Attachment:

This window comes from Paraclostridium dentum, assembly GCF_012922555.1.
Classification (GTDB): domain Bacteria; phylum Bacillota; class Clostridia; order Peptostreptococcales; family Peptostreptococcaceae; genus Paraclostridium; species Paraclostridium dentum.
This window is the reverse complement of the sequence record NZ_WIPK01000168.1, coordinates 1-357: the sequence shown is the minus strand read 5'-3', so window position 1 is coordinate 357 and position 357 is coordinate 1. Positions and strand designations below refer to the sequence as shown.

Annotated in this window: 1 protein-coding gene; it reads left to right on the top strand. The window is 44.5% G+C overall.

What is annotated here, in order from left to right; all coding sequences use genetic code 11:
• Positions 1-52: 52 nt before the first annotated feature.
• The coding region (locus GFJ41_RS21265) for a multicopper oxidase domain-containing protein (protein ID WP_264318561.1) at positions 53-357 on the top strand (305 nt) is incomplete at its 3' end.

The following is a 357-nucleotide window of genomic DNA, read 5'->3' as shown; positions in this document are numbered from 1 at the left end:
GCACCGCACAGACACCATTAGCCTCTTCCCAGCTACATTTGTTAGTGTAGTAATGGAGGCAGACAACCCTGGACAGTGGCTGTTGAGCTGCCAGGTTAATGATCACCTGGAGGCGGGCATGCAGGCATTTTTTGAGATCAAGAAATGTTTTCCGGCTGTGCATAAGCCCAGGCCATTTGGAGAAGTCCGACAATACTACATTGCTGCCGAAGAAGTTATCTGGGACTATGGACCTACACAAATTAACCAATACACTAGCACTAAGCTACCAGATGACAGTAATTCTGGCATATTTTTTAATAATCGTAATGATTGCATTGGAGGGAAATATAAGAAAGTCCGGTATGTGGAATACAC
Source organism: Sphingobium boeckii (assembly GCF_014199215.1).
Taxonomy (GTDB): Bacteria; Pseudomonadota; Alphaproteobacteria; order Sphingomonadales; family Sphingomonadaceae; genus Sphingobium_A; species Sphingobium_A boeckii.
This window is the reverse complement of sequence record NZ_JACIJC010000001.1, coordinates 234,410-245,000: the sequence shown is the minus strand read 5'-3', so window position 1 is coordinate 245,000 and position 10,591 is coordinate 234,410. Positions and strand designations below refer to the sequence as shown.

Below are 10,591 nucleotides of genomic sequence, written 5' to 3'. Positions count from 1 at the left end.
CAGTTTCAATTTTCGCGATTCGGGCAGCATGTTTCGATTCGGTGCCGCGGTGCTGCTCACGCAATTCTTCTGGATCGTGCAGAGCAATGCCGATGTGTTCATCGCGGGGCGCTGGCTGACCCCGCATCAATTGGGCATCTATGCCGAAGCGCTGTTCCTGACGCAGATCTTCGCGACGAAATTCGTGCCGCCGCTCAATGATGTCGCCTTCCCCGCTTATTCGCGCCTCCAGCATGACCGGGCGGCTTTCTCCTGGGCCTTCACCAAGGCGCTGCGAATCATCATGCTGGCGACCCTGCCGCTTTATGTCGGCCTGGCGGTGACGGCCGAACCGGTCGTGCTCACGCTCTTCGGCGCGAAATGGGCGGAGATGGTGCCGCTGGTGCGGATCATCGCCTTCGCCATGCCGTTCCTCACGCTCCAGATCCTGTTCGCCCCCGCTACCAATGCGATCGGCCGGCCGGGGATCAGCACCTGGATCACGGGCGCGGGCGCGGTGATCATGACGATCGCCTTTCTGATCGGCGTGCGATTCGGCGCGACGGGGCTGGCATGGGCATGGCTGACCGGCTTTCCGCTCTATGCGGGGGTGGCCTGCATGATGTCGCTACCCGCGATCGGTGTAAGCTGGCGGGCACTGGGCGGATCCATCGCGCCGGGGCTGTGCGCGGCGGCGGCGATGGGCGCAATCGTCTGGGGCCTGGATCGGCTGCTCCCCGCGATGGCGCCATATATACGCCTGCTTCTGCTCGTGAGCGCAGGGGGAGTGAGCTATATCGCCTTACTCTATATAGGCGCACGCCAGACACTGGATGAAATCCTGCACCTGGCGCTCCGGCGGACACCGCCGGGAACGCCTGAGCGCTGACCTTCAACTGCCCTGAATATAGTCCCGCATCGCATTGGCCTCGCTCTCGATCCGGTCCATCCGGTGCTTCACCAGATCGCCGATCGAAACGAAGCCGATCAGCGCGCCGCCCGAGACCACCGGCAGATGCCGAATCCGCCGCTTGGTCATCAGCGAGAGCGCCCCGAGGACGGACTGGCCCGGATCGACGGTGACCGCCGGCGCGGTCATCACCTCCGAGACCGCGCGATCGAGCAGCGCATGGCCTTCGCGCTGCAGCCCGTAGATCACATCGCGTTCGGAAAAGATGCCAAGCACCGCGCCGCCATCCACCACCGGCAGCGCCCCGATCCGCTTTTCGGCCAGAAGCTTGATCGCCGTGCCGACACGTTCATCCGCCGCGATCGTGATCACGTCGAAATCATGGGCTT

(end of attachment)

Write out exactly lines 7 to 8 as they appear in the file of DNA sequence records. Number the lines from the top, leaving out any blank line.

• The coding region (locus GFJ41_RS21265) for a multicopper oxidase domain-containing protein (protein ID WP_264318561.1) at positions 53-357 on the top strand (305 nt) is incomplete at its 3' end.

The following is a 357-nucleotide window of genomic DNA, read 5'->3' as shown; positions in this document are numbered from 1 at the left end: